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By Tom Fitton
New photos confirm the attack's coordination and its cover-up
Independent voices from the The Washington Times Communities
Topic - Rahim Moore
In an unexpected twist, Peyton Manning was the one who needed some bailing out.
After three punts to start things off, Manning threw a record-tying seven touchdown passes, something no one had done in 44 years.
John Elway the executive is about to find out if he's as good at bouncing back as John Elway the quarterback was.
Ever since the NFL announced that the champion Ravens would open the season at Denver, the Broncos have been salivating over a chance to get back at Baltimore.
Giant banners of Joe Flacco hang from the stadium in Denver, where nobody needed the larger-than-life reminders that his 70-yard touchdown toss in the final minute of regulation ruined the Broncos' Super Bowl hopes and propelled the Ravens to the title.
Trindon Holliday quickly put his historic playoff performance behind him just as he did all those gasping defenders scattered in his wake.
John Elway has been down this lonely road before.
John Fox would tell Peyton Manning to take the knee again.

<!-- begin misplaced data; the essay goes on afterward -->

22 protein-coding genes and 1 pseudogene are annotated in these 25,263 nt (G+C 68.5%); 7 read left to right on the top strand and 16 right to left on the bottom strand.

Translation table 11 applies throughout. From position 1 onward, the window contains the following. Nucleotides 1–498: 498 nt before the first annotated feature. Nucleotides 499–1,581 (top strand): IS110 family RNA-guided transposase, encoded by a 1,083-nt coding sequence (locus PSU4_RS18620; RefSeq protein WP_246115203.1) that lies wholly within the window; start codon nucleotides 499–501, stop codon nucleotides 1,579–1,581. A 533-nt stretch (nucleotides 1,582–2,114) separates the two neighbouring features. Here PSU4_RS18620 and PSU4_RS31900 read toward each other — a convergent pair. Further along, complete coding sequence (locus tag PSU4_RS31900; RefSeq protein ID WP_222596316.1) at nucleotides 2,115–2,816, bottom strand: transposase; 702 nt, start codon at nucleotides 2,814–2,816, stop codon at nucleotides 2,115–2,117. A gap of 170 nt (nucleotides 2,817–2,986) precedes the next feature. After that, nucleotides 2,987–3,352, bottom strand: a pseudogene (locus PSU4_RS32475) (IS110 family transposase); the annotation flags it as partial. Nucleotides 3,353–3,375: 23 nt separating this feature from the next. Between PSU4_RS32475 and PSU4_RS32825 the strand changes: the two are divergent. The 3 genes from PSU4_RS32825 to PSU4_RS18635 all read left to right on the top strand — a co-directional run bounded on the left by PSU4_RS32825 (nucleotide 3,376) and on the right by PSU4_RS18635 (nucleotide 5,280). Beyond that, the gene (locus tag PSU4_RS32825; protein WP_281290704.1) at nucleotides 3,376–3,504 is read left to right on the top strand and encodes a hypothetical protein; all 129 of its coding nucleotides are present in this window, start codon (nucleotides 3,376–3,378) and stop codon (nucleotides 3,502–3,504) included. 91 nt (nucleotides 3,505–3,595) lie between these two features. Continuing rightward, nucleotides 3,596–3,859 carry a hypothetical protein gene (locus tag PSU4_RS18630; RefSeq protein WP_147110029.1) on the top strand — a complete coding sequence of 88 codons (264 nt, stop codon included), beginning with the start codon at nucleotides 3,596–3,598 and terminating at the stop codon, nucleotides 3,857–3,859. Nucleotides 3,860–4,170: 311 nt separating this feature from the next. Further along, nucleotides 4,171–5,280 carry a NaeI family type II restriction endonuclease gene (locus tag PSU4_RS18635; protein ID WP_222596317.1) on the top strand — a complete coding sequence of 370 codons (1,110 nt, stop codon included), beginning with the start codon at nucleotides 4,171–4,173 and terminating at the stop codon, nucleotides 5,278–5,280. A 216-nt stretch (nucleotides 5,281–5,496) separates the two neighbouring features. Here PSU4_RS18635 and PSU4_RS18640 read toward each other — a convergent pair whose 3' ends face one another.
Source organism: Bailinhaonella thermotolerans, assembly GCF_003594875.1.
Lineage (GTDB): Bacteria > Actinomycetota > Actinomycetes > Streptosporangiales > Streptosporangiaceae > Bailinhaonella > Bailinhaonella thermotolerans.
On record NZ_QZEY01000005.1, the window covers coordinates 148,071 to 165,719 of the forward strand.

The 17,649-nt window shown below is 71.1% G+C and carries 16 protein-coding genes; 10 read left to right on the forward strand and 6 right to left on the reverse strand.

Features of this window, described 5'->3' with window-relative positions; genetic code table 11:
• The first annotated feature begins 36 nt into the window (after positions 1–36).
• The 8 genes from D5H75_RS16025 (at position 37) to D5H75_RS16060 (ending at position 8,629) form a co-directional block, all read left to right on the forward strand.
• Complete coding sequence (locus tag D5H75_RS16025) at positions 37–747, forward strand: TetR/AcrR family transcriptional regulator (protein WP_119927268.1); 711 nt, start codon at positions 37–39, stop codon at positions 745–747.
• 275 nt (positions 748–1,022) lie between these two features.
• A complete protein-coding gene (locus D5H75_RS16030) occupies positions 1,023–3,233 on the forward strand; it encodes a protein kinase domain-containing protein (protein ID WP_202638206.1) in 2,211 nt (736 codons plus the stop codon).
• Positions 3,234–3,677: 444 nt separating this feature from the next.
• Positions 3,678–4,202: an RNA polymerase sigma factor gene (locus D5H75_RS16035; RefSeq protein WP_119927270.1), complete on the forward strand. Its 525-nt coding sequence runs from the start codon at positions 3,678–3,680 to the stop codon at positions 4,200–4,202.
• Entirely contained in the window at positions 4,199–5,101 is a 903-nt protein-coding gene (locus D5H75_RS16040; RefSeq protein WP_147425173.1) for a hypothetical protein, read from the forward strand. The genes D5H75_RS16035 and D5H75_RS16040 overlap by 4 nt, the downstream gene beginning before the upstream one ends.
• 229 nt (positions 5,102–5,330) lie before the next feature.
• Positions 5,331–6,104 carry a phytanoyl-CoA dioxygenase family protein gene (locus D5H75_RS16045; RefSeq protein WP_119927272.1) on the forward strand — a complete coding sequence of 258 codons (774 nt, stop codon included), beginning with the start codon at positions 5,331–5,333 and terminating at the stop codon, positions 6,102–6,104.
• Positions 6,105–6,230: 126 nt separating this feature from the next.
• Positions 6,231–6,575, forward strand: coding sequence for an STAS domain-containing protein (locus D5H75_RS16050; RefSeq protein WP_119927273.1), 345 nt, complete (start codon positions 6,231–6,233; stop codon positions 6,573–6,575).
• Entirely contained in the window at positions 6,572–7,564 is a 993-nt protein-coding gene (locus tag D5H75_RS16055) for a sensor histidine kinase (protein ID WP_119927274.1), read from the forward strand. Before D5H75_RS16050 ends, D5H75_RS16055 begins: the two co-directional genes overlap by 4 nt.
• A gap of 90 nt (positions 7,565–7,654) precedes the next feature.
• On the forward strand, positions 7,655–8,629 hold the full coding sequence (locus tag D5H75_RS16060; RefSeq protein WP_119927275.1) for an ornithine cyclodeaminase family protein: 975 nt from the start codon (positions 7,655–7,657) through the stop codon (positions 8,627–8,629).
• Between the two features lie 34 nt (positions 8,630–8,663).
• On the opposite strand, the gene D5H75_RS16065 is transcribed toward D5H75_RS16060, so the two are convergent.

No matter where his season or his career might end, Joe Flacco will always have The Fling. And Peyton Manning will always have to live with that throw he made, too.
By now, everybody knows Tim Tebow, the quirky quarterback. Hardworking work in progress, imperfect passer getting by on more will than skill, bigger on moxie than mechanics.
Play a guy who's struggling, or try the guy you thought wasn't as good as the starter. That's been the quarterback quandary for plenty of coaches over the first part of the NFL season.
The San Diego Chargers and Denver Broncos have met 102 times. None was more monumental than a game five years ago that altered the fortunes of both franchises.
Safety Rahim Moore's vicious hit on Buffalo wide receiver Donald Jones drew outrage and shoves from the Bills and kudos from his Denver Broncos teammates.
"It cost us because he's a superstar," safety Rahim Moore said. "He's a great player. Just imagine what we could have done here in these six games. Now it's all over. Everyone's getting back healthy, everybody's back practicing. We're excited."
"I think as a team, this is our year," said cornerback Rahim Moore, whose misplay on a deep pass to Jacoby Jones in the final minute of regulation helped Baltimore tie the postseason matchup. "I think we're going to do some big things. It's not going to be easy. Not at all. We have to remain the hunters. But we do have a chip on our shoulders, too."